Home > Shooting > Firearms and The Law

Firearms and The Law

By: Sally Aquire - Updated: 1 Jan 2013 | comments*Discuss
Firearms And The Law

The Firearms Act defines a firearm as a "lethal barrelled weapon of any description" that is capable of firing shots or bullets. Section 1 shotguns differ from typical shotguns, as they can holding more than cartridges. They are often called "pump action" or "semi-automatic" shotguns, and can only be held on a firearm certificate (rather than a shotgun certificate). A valid firearm certificate is required.

Firearms Used in Shooting Sports

The firearms used in shooting sports generally fall into one of the following categories:
  • Handguns such as pistols and revolvers. Shooting sports in the UK that use handguns include modern pentathlon and action/airgun shooting (an indoor shooting sport that takes place indoors using semi-automatic handguns.
  • Long guns such as shotguns and rifles. Rifle shooting sports in the UK include field target shooting, biathlon and gallery rifle shooting.

Who Can Own a Firearm?

To own and use a firearm, you need to have a valid firearm certificate. These are allocated to all applicants, as long as it is believed that you will not be a danger to other people. Previous criminal offences (especially those related to violence) are taken into consideration when deciding if you can legally own a firearm. Factors such as past drug or alcohol abuse will have an effect on the decision, as they can indicate a potential lapse in judgement or control.

If you are looking to own firearms for reasons other than pest control or use in shooting competitions, you may be refused a firearm certificate.

Buying Firearms

You should not buy firearms or ammunition before you receive your firearms certificate, as this is classed as your green light to obtain the firearms and ammunition that you asked permission to purchase. Legally, you can only buy the firearms that you requested.

When you buy firearms, it should always be in person. The dealer (a Registered Firearms Dealer or other Firearms Certificate holders) must also write the details on the back of your Firearms Certificate - you should not enter them yourself.

After purchasing firearms, you must inform your issuing authority within a week. You need to let them know the details of your purchase (for example, a description of the firearm and an identification number, if applicable), the nature of the transaction, and the name and address of the person who sold you the firearm. Under the terms of the Firearms Amendment Act 1997, this should be sent by recorded delivery or registered post. Your firearms dealer is also obliged to inform his or her issuing authority of the sale.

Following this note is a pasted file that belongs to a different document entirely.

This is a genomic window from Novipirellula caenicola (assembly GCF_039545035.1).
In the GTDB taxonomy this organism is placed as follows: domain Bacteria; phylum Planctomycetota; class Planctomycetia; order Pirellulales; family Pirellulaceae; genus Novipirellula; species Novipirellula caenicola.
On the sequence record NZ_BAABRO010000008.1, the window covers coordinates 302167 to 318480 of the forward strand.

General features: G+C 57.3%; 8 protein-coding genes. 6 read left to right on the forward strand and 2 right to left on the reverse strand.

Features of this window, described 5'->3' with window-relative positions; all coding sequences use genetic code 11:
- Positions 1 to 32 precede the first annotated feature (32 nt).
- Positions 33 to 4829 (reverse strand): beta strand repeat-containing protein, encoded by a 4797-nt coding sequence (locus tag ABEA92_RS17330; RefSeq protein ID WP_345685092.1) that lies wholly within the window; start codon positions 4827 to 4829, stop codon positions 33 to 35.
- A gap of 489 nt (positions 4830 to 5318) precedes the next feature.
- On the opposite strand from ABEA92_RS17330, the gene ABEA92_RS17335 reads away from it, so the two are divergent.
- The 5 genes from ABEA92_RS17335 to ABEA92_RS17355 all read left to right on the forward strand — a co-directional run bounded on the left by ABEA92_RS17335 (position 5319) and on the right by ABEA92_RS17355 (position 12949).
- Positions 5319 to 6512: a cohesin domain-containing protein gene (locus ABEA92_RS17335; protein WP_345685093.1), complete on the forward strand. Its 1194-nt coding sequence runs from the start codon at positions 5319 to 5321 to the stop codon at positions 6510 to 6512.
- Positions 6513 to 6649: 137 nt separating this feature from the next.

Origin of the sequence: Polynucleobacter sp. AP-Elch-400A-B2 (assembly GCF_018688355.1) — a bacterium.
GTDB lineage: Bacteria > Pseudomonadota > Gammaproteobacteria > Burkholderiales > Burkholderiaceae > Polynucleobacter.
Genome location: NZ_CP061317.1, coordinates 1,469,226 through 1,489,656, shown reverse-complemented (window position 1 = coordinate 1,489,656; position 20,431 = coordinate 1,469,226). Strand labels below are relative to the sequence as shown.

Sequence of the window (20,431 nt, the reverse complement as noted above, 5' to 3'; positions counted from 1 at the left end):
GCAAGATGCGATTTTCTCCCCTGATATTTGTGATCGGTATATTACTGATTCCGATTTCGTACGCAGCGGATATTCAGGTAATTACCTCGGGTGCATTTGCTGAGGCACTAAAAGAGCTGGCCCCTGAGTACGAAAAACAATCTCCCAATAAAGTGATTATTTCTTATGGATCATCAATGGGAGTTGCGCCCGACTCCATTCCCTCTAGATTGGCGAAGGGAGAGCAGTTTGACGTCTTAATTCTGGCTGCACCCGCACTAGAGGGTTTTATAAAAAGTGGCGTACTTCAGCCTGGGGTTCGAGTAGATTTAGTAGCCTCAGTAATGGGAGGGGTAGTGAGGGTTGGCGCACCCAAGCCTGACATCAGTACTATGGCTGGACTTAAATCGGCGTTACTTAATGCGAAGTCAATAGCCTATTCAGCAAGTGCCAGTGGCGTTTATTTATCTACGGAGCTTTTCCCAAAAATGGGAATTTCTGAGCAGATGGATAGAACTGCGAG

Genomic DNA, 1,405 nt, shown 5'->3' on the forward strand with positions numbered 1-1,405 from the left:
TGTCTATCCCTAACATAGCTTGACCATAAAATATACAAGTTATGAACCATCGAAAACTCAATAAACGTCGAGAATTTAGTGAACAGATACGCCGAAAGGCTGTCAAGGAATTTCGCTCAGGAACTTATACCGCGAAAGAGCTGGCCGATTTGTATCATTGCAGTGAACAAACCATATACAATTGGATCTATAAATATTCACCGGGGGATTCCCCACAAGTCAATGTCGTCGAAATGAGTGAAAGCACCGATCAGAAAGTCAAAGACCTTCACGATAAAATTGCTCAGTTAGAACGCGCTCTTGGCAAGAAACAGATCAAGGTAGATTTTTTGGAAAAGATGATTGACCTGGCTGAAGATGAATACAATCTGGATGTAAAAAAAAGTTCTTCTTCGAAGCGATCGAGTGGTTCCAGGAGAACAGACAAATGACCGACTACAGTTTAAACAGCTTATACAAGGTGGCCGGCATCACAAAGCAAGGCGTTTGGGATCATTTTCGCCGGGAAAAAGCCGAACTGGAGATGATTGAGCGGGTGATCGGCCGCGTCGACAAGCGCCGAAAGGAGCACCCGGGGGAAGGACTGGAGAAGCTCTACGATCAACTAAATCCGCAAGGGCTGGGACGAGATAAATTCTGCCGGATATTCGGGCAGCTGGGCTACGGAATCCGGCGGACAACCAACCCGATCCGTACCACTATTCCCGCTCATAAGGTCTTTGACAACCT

Selling Firearms

If you pass your firearms onto a new owner, you need to fill in the back of their Firearms certificate, just as your seller did for you. If the new owner is a Registered Firearms Dealer, you do not need to do this (he or she will take care of that for you). In all cases, you need to inform your issuing authority of the fact that you no longer own the firearm(s).

You might also like...
Share Your Story, Join the Discussion or Seek Advice..
Why not be the first to leave a comment for discussion, ask for advice or share your story...

If you'd like to ask a question one of our experts (workload permitting) or a helpful reader hopefully can help you... We also love comments and interesting stories

(never shown)
(never shown)
(never shown)
(never shown)
Enter word:
Latest Comments
  • Colin
    Re: Shooting Seasons
    Are you allowed to shoot pheasant on the 1st of February? Or does it stop at midnight on the 31st?
    29 January 2020
  • Mr. S
    Re: Shooting Rules and Regulations
    I have a neibour who thinks it’s ok to use a shotgun at 9.30 am on a Sunday within 50mts of my house, time the law was changed !
    24 November 2019
  • Nippy
    Re: Shooting Seasons
    Hi i live on a estate in the country side, they have many shoots going on and shot keeps coming down on us while ion the garden ,is there anything…
    13 September 2019
  • prof.LC
    Re: Types of Riding
    There are many styles of riding including english and western however my absolute definite favourite is bearback this is a style where you ride…
    2 June 2019
  • prof.LC
    Re: Types of Riding
    Horse riding is a great sport or/and fun activity for pretty much any age.
    2 June 2019
  • help
    Re: Arguments Against Hunting
    I ran over a fox in my 2002 Nissan on the way to the church so then I picked it up and give it to my cussion robbet he took it back to…
    21 May 2019
  • i am stuck in the ge
    Re: Arguments Against Hunting
    help me to decied what gender I am plz because I don't know if I am male or female
    21 May 2019
  • MrC
    Re: Shooting Rules and Regulations
    It's pretty obvious from these comments and my own experience that the law regarding shooting in the countryside needs updating.…
    7 May 2019
  • mr happy
    Re: Arguments For Hunting
    i will find all you fox hunting stuck up pricks
    29 April 2019
  • Nana
    Re: Shooting Seasons
    Is it illegal to shoot on a Sunday in scotland?
    11 November 2018